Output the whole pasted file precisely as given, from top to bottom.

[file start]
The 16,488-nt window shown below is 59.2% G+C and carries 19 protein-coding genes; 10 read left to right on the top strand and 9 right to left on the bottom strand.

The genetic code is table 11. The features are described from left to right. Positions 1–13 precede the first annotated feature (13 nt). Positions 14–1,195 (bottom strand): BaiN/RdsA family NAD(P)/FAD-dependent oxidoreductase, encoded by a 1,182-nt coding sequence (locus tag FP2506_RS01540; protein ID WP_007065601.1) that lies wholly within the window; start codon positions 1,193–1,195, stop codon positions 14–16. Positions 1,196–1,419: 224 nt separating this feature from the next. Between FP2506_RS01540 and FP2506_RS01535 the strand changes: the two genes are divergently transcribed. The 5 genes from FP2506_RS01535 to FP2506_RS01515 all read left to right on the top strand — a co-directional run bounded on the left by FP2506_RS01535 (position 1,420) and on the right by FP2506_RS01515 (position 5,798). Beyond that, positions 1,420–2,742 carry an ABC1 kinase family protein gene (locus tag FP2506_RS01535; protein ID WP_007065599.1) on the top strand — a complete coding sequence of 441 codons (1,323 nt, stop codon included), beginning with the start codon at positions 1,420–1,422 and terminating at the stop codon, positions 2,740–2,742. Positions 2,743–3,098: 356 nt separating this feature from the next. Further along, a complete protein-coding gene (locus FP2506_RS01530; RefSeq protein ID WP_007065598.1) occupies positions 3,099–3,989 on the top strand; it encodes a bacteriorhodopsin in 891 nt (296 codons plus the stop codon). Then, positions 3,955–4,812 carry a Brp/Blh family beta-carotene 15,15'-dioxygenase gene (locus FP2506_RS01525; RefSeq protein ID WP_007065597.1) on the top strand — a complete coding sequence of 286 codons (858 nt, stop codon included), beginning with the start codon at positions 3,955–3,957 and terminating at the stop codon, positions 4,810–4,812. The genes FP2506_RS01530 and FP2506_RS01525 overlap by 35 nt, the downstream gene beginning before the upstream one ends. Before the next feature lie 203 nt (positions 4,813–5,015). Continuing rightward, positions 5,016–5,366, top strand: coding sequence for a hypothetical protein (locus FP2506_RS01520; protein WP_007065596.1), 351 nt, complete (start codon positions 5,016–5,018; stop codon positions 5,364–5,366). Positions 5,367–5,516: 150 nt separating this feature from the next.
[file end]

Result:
The 16,488-nt window shown below is 59.2% G+C and carries 19 protein-coding genes; 10 read left to right on the top strand and 9 right to left on the bottom strand.

The genetic code is table 11. The features are described from left to right. Positions 1–13 precede the first annotated feature (13 nt). Positions 14–1,195 (bottom strand): BaiN/RdsA family NAD(P)/FAD-dependent oxidoreductase, encoded by a 1,182-nt coding sequence (locus tag FP2506_RS01540; protein ID WP_007065601.1) that lies wholly within the window; start codon positions 1,193–1,195, stop codon positions 14–16. Positions 1,196–1,419: 224 nt separating this feature from the next. Between FP2506_RS01540 and FP2506_RS01535 the strand changes: the two genes are divergently transcribed. The 5 genes from FP2506_RS01535 to FP2506_RS01515 all read left to right on the top strand — a co-directional run bounded on the left by FP2506_RS01535 (position 1,420) and on the right by FP2506_RS01515 (position 5,798). Beyond that, positions 1,420–2,742 carry an ABC1 kinase family protein gene (locus tag FP2506_RS01535; protein ID WP_007065599.1) on the top strand — a complete coding sequence of 441 codons (1,323 nt, stop codon included), beginning with the start codon at positions 1,420–1,422 and terminating at the stop codon, positions 2,740–2,742. Positions 2,743–3,098: 356 nt separating this feature from the next. Further along, a complete protein-coding gene (locus FP2506_RS01530; RefSeq protein ID WP_007065598.1) occupies positions 3,099–3,989 on the top strand; it encodes a bacteriorhodopsin in 891 nt (296 codons plus the stop codon). Then, positions 3,955–4,812 carry a Brp/Blh family beta-carotene 15,15'-dioxygenase gene (locus FP2506_RS01525; RefSeq protein ID WP_007065597.1) on the top strand — a complete coding sequence of 286 codons (858 nt, stop codon included), beginning with the start codon at positions 3,955–3,957 and terminating at the stop codon, positions 4,810–4,812. The genes FP2506_RS01530 and FP2506_RS01525 overlap by 35 nt, the downstream gene beginning before the upstream one ends. Before the next feature lie 203 nt (positions 4,813–5,015). Continuing rightward, positions 5,016–5,366, top strand: coding sequence for a hypothetical protein (locus FP2506_RS01520; protein WP_007065596.1), 351 nt, complete (start codon positions 5,016–5,018; stop codon positions 5,364–5,366). Positions 5,367–5,516: 150 nt separating this feature from the next.